- On a GS you do not need to worry too much about fuel in the tank or carbs (since the tank is plastic and a GS does not have carbs)
- According to the Australian 2004 GS Manual...
- Clean the bike (See the Cleaning FAQ)
- Remove the battery
- Spray brake and clutch lever pivots and the main and sidestand pivots with a suitable lubricant
- Coat bright metal/crome-plated parts with acid free grease (eg Vaseline)
- Place the bike on its centre stand in a dry place
- Support it so the wheels are off the ground
- Change the oil before storage
- ... Plug holes that may attract mice
- Here's a little something else that may be of value as you
undertake this project. Motorcycle Winterizing Tips
http://www.gmasw.com/bikewin_.htm. Hope it helps in some small way.
Bill #1084 - Des Moines, IA
- I live in northern Canada and dread doing this every year. It just
sucks to put the toys away. Anyways here is what I have been doing for
years and has worked for me.
This year I made the effort of insulating the shed and will put heat into
the shed. Will keep my baby R1150Adv warm and safe. Rick#815
- Change the engine oil, clean oil and filter is good if you
have the bike sitting.
- Wash and wax the bike.
- Make sure the fuel tank is FULL. As far as stabilizer, I
found out it is NOT recommended for a fuel injected bike. Now this is
coming from another person. I haven't checked this out yet. But I have
never added anything and had no problems yet.
- Place the battery in a warm and dry place. I have found a
place in the house were no one can get to it. I will charge it once a
- If you can find a bike cover will help keep the dust and
will protect it.
- I have a F650GS and live in Canada as well, and I'm currently
winterizing mine. This is what I do:
During the winter I regularly recharge the battery every month at home
and make sure it doesn't get dry.In the springtime, I've always managed to
start the engine at the first cranking. In the spring, I change the oil
again, using a better oil and replace the filter as well. I clean the bike
from all the Vaseline, put in the battery and that' s about it. Sojourner,
2000 F650 GS Toronto, Canada
- First, I change the oil (but not the filter, which I will
replace in the spring). I use a normal automotive oil (this year Castrol
GTX, API-SJ standard 10W30). See the FAQ in how to change the oil. It's
probably different for a CS, as the oil tank is in the frame. Once I
change the oil, I avoid having to ride the bike, because this oil will
stay on the bike all winter.
- Then I clean the bike thoroughly, including accumulated
oil on the wheel rims, chain (there is no chain on a CS, so no worries
there). I then lubricate the cleaned chain.
- Then, I apply some plain Vaseline on the wheel rims and
forks (the shiny part). This will protect the metal surfaces from
corrosion and is easy to remove in the spring. I've also added a little
bit of fuel stabilizer to prevent the fuel from gumming up. There's no
need to do anything special to the fuel tank as it's plastic (metal tanks
can rust and might need a different treatment).
- Finally, I remove the battery. Then I put the bike on its
centerstand and place a bunch of 2x4s under the bash plate in order to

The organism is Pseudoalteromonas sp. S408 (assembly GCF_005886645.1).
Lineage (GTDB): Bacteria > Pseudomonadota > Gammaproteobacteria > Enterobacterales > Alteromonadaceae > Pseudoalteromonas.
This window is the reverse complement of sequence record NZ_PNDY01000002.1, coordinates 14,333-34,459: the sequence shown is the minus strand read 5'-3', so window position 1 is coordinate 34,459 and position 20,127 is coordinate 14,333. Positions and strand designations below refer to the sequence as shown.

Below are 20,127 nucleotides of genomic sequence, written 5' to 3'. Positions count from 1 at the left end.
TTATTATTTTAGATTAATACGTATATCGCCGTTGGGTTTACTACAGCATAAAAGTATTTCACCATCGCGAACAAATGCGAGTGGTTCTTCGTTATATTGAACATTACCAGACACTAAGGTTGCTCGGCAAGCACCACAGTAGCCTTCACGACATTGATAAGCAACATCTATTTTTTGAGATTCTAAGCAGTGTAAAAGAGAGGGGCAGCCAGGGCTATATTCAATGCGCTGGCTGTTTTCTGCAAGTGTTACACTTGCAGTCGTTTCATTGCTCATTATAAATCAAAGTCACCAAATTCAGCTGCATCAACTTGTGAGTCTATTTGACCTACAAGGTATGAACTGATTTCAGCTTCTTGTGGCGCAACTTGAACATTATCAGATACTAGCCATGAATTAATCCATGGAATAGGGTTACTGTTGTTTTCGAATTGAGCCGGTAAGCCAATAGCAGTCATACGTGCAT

raise the front wheel from the ground. It's important to lift both tires
off the ground, so that the rubber won't crack due to prolonged pressure
and cold temperatures.
- Also, ensure the tire pressure is correct.
- Then I cover the exhaust with plastic bags to prevent
moisture from accumulating inside the exhaust. I then cover the bike to
keep the dust away. That's about it.
- Well I will be going on an extended business trip to the desert
(Persian gulf) and have to leave the beloved Beemer behind locked up in a
little dark, dank, cold garage.
I did a search for any other posts on the subject of storing a bike
before posting here and could not find any. Well my Dakar only has 200
miles on it taking it to the dealer today to do an oil change. I went out
and purchased an optima III battery analyzer/charger (thanks to CG). I
have some spray lubricant to spray on all the metallic parts. Is this a
suitable lubricant to spray on the rims, chain, frame and all other
non-painted metallic surfaces. Will any damage be done over the longterm?
Meaning will the lubricant become all sticky and gunked up? The manual
also say to coat chrome/metal surfaces with an acid free grease
(Vaseline). In other words any other CGers out there with experience what
worked for you. And finally I plan on storing the bike on a center stand
(Beer Crate). Once again thanks for the assistance. I don't know what I
would do without this site and I plan on signing up officially upon my
return whenever that will be? Hey maybe I can get a hold of one of those
diesel powered bikes while I am over there hehe. Thanks again, haj 02'
650GS Dakar, Bavaria, Deutschland.
- If you have access to Boeshield T-9 or LPS products over there, I
would use them instead of "spray lubricant" If not, I'm sure
that Wurth makes an anti-corrosion spray. (All are basically lubricant
WITH paraffin that remains on after the lube evaporates). BTW, BMW has a
excellent brochure on storing the bikes, (most of it repeated in my '99
owners manual) that pretty much includes the things you mentioned. I would
only add that you might want to put some fuel stabilizer in the gasoline
and run it for a few minutes.David #476, '99 F650.